The last piece of the puzzle is that we need to send a text message to the phone number we were given. Twilio makes this extremely easy, in fact when I was reading their documentation about their SDK – I doubted that was all I needed.

Snippet from TextMessagingService.SendTextAsync.

public async Task SendTextAsync(string toPhoneNumber, string body)
        var message =
            await MessageResource.CreateAsync(
                to: toPhoneNumber,
                from: _twilioOptions.FromPhoneNumber,
                body: body);

        _logger.LogInformation($"Texted {toPhoneNumber}: {body}.");
    catch (Exception ex)


The Angular application is where a lot of the logic lives. It contains user interactions and workflow. Since it’s Angular we’ll look at some TypeScript. We have an image.service.ts that makes HTTP calls out to our Web API. At the time of writing, we had the following components:

Component Purpose
app Standard Angular application entry point
audio Encapsulates the ability to bind src audio files and invoke async play() functionality
camera Wraps the <control-wizard>, <video> and <canvas> elements, and orchestrates communications between them
controlwizard This is the state machine of the overlay for the user workflow – it toggles various templates into and out of view
numberpad A numeric entry markup, which outputs the user input

When application loads, we first hit the api/image/options endpoint – getting our client settings from the server. See for more details on the HttpClient from Angular. We then set our camera stream to the video element on our CameraComponent.

Snippet from CameraComponent.ngAfterViewInit.

if (this.videoElement && this.videoElement.nativeElement) {
    this.video = this.videoElement.nativeElement as HTMLVideoElement;
    if (this.video
        && navigator.mediaDevices
        && navigator.mediaDevices.getUserMedia) {
            .getUserMedia({ video: true })
            .then((stream: MediaStream) => this.video.srcObject = stream);

        this.video.height = window.innerHeight;

The videoElement is an ElementRef instance – our component uses the Angular @ViewChild decorator to instantiate our reference to the <video> element in our template. We assign the .nativeElement to our video instance which is an HTMLVideoElement. Finally, if our browser environment has the ability to .getUserMedia we’ll ask for the video stream and assign it to our video instance. Next, let’s explore what kicks things off.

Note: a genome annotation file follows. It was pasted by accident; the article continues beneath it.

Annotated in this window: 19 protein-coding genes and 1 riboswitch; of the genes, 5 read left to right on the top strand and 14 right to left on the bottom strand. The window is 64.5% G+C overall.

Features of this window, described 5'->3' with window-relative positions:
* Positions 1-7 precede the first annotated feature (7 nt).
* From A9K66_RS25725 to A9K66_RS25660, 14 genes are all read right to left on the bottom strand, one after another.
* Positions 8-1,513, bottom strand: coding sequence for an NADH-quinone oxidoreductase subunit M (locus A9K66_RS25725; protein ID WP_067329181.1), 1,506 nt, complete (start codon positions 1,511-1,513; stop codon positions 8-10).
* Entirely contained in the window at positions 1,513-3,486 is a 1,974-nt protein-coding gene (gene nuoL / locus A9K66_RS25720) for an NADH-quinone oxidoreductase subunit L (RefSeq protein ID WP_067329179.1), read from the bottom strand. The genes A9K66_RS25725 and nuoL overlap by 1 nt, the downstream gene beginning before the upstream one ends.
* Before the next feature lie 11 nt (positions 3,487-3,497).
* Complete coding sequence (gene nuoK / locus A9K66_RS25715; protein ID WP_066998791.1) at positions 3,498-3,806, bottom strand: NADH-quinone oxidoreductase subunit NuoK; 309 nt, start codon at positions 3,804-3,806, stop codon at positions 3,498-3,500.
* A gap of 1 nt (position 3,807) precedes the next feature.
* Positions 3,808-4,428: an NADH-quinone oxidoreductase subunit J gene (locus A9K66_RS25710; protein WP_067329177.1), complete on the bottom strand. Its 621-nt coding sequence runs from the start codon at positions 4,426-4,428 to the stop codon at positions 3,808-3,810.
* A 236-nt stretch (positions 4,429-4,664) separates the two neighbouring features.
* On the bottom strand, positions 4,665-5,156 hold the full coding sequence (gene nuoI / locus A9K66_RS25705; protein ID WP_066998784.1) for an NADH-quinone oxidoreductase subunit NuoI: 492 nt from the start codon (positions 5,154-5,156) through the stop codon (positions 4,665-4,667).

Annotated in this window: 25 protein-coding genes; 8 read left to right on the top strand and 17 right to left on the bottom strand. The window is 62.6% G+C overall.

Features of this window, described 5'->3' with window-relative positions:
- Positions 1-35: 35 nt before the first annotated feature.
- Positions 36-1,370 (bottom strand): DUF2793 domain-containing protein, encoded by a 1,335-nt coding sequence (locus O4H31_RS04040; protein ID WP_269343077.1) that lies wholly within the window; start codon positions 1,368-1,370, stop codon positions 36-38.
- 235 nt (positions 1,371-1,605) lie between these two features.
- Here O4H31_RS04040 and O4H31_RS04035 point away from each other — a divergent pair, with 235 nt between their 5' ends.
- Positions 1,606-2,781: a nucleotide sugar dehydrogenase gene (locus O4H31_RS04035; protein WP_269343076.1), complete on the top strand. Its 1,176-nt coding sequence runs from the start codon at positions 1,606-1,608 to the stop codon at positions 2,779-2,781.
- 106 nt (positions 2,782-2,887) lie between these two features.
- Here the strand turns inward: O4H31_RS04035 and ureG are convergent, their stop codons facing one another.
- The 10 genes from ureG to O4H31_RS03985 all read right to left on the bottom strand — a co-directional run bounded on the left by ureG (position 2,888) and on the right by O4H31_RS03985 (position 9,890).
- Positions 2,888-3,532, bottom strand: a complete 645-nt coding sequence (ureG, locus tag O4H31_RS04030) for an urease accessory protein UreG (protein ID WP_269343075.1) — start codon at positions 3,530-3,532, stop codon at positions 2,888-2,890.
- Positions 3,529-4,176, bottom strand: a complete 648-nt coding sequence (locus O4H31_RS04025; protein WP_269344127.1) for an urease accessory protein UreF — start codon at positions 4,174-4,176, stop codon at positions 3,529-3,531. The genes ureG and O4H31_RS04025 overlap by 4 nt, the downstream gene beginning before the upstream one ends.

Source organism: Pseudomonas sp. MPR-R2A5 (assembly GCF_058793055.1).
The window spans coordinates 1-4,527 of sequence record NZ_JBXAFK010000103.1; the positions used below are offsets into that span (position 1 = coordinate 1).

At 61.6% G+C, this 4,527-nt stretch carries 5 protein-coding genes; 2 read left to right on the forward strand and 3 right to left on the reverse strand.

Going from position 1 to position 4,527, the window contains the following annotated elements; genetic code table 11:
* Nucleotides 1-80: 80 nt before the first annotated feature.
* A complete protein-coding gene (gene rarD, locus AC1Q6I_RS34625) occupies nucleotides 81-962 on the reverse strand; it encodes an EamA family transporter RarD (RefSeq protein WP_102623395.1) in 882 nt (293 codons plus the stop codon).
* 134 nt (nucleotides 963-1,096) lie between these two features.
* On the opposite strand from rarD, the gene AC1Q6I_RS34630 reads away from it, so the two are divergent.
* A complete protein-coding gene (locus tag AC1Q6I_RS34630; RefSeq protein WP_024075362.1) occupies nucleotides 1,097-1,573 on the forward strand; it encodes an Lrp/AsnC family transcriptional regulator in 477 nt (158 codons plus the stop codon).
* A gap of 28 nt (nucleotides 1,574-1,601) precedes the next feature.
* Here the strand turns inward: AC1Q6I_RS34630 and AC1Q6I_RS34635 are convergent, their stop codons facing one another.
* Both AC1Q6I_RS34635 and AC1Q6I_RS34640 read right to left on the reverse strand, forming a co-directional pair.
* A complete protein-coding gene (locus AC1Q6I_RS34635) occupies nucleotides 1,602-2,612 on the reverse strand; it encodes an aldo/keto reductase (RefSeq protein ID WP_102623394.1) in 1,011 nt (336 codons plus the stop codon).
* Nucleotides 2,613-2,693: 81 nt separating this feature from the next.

Snippet from control-wizard.component.html.

<ccc-audio #startSound
<div *ngIf="isIdle">
    <button (click)="start(startSound)">
        <i class="glyphicon glyphicon-camera"></i><br /> Start

Our markup had a ccc-audio element, we have a reference to this with our # syntax – we can then pass this as an argument to the start function on the button (click) handler. That function looks like this.

Snippet from ControlWizardComponent.start.

public async start(sound: AudioComponent) {
    if (sound) {
        await sound.play();

We play the sound, change the state of the application to CountingDown and then resetCountDownTimer. The resetCountDownTimer simply stops and then restarts the NodeJS.Timer instance in a clean manner. The startCountDownTimer method is called and it handles the count down and marshaling of photo capturing.

Snippet from ControlWizardComponent.startCountDownTimer.

private startCountDownTimer(): void {
    this.countDownTimer =
            () => {                    
                if (this.photosTaken < this.imageOptions.photosToTake) {
                    if (this.photoCountDown === 1) {
                        this.photoCountDown = this.imageOptions.photoCountDownDefault + 1;
                        const details = {
                            photoCount: this.photosTaken,
                            interval: this.imageOptions.intervalBetweenCountDown
                        ++ this.photosTaken;
                    } else {
                        -- this.photoCountDown;
                } else {
                    this.images = [];
                    for (var i = 0; i < this.imageOptions.photosToTake; ++ i) {
                    this.photoCountDown = this.imageOptions.photoCountDownDefault;